If you missed Florida Senator Marco Rubio’s appearance on “Meet the Press” earlier today, allow me to give you the shorthand version of what he was attempting to do: Appeal to the evangelical Christian far right-wing of the GOP.
During an interview with Chuck Todd, Rubio was asked about same-sex marriage:
“So are you accepting the idea of same-sex marriage in perpetuity?”
Rubio opened up his arms, wrapped them around Republican primary voters, and attempted to give them a big sloppy kiss. But in a non-sexual way, of course:
“It is the current law. I don’t believe any case law is settled law. Any future Supreme Court can change it. And ultimately, I will appoint Supreme Court justices that will interpret the Constitution as originally constructed.”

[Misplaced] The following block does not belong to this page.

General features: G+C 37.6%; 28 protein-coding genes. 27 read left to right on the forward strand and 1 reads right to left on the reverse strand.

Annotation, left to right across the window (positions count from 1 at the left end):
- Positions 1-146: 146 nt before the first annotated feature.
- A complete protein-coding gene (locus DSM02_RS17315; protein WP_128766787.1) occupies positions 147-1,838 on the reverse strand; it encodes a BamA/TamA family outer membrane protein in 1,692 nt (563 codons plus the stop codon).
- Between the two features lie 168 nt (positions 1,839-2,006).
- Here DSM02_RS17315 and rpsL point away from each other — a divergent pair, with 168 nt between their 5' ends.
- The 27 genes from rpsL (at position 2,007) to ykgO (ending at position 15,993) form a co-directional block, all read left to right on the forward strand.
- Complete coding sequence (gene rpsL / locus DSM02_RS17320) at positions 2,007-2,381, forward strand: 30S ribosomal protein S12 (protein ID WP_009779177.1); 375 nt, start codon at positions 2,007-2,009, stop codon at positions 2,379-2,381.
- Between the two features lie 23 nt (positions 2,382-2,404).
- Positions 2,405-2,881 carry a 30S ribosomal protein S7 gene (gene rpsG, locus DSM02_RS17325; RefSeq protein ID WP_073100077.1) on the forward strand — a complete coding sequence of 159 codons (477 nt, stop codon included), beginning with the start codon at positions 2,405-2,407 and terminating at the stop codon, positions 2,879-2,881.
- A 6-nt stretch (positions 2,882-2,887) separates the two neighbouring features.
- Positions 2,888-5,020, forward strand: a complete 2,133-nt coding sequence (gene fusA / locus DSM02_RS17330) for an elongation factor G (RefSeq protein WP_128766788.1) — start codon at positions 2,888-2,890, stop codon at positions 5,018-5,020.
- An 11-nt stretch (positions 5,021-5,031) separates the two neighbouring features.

Wait a minute! Halt everything! Did Marco Rubio say he doesn’t believe any case law is settled law? Yet isn’t it Republicans like him who are forever decrying those who say the Constitution must change with the times? That same group of GOP minimalists loves to talk about the “original intent” of the document.
Let’s not kid ourselves here. Marco Rubio did not suddenly morph into Harvard Law professor Laurence Tribe and wake up one morning as a fan of Ruth Bader Ginsburg. He is still the same far right neocon douchebag he’s always been.
What Rubio is attempting to do is burnish his conservative credentials with those in the GOP who doubt his bona fides.
But what he neglects to realize can be summed up like this: He is never going to be President, and therefore he will neverappoint any justices to the Supreme Court. And even if he could, the law has been settled. This country is not going back to the days when equality was only for some, not all, based on their sexual preference.
Like the rest of his party, Senator Rubio is out of touch with reality and the social change taking place around them. They are yesterday’s news, and will soon be a permanent minority party in this country.
Watch the Interview
This article was originally published by the same author at LiberalAmerica.org.